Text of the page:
Activity One – Queen of Where?
Year 4 to Year 6
We all know that Her Majesty, Queen Elizabeth II is queen of our country but she’s also the queen or head of state of many other countries, a consequence of the British Empire. In this activity the children will find out which countries she’s constitutional head of and which others she is the head of as part of the collective known as the Commonwealth.
Give younger children an A3 copy of a map of the world with the main countries and other smaller Commonwealth countries annotated on it. Ask them to use a list of the countries the queen is head of state in to find and colour them and to use a second list of Commonwealth countries to find and colour those. A fun extension to this is to tell the children that once there were many more countries that the queen would have been head of and that there was a saying that ‘The sun never sets on the British Empire’ meaning that wherever the sun shone, at least one of the countries where it was shining was part of the empire.
By giving them a strip of paper the width of the band of night time, ask them to pass it over their map and see if that statement is still true.
Older children can find the countries using an atlas and mark them in on a blank map to improve their use of atlases and knowledge of where the countries of the world are located.
Activity Two – The Queen’s Year
Year 4 to Year 6
Each year the queen makes state visits to different countries, either as part of a tour or as a standalone visit. Choose a year from her reign and find out which countries she visited together with the purpose for visiting them. For example, the Queen visited Australia in 1988 to mark the bicentenary of the founding of Australia through the city of Sydney. She opened the new parliament buildings in Canberra during her stay.
Construct an itinerary for one of the years of her reign including the dates and places she visited. Find out how many miles away the countries were and how she got there. Sometimes she travelled on the royal yacht, HMS Britannia, other times she flew. Try to find out why she visited the countries and what she did whilst she was there. Often her visits coincided with a charity project.
By investigating her travels, the children find out more about some of the countries she visited and may be able to identify the reasoning over the modes of transport. Sometimes HMS Britannia sailed to the destination whilst the queen flew. Can the children think why she didn’t go with the boat?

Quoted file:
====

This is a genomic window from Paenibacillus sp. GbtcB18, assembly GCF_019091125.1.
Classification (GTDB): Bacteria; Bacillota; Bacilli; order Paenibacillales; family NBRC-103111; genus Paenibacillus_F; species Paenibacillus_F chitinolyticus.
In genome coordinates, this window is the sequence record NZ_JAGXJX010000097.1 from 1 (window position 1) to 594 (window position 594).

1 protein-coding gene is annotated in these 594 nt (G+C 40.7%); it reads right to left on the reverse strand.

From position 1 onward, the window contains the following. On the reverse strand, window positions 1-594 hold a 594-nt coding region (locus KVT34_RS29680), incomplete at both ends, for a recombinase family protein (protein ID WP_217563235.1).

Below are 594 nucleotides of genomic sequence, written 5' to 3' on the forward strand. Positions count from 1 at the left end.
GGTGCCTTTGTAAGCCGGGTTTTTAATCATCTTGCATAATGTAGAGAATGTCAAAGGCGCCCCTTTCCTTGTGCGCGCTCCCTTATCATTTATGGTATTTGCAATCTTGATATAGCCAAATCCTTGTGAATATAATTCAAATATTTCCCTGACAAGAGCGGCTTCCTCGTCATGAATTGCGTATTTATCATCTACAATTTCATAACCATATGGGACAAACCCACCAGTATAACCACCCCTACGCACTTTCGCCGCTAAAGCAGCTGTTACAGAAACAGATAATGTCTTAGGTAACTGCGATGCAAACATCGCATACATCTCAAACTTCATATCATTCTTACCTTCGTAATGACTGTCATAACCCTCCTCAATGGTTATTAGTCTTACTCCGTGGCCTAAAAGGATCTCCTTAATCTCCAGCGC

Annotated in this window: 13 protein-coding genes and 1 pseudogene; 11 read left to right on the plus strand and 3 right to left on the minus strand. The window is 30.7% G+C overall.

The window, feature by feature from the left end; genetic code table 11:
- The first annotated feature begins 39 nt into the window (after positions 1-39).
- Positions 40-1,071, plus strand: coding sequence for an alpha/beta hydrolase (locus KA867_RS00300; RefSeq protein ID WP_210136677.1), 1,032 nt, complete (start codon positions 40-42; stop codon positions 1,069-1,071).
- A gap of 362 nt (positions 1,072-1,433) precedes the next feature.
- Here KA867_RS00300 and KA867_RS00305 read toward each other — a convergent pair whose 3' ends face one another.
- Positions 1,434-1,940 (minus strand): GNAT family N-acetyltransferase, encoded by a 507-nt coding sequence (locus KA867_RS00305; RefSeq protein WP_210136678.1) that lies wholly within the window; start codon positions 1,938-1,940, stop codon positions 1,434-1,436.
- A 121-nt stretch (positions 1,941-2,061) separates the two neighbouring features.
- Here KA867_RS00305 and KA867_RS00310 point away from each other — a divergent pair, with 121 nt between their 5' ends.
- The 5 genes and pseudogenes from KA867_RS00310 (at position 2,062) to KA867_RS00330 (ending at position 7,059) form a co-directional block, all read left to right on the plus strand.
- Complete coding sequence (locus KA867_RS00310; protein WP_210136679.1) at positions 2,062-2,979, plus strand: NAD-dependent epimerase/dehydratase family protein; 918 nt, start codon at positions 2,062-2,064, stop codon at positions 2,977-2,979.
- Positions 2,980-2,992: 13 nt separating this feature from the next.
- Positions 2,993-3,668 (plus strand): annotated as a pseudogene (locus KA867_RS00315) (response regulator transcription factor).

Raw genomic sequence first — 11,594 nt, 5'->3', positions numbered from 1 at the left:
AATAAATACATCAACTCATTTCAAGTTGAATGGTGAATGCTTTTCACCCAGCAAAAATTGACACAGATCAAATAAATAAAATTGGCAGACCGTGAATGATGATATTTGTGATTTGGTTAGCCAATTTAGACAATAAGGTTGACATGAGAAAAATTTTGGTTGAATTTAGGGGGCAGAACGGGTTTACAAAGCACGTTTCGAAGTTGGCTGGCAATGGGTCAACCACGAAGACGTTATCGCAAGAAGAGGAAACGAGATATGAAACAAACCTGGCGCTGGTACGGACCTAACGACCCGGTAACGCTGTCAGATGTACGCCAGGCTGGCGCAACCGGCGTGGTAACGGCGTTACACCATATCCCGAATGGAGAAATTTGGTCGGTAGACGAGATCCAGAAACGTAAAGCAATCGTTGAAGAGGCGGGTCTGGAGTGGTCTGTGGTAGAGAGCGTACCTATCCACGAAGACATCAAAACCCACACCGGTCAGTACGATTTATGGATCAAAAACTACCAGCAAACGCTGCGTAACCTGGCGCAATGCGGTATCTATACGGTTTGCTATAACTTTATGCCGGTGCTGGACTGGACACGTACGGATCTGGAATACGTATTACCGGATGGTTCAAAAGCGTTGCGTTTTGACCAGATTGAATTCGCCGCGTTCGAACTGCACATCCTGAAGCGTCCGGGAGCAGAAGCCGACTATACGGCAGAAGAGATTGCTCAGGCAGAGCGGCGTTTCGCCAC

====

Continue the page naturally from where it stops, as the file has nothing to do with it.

Activity Three – Celebrating Around the World
Year 4 to Year 6
This year it won’t just be the UK that celebrates the queen’s diamond jubilee. Many other countries of the Commonwealth are also celebrating with parties, concerts, new buildings and the issue of stamps and coins to mark the anniversary.
Find out which countries have planned celebrations and use www.epals.com to contact children in schools in those countries to find out how they’re celebrating. What differences are there in the way people are marking the occasion? You can list the differences under what food they might eat at parties and where the parties will be held? What entertainment there is for the celebration? It’s also interesting to find out what they think of being ruled by an absent queen, especially in the light of republican demonstrations over the years.
If you’re doing this part of the topic in the run up to the celebrations, it would be good to do a wall display of all the information you collect plus a world map that can indicate the location of the countries you’ve made contact with. The display will be a great talking point that can be seen by any parents that join your celebrations. After the event, you can also share photographs with the schools you’ve made contact with.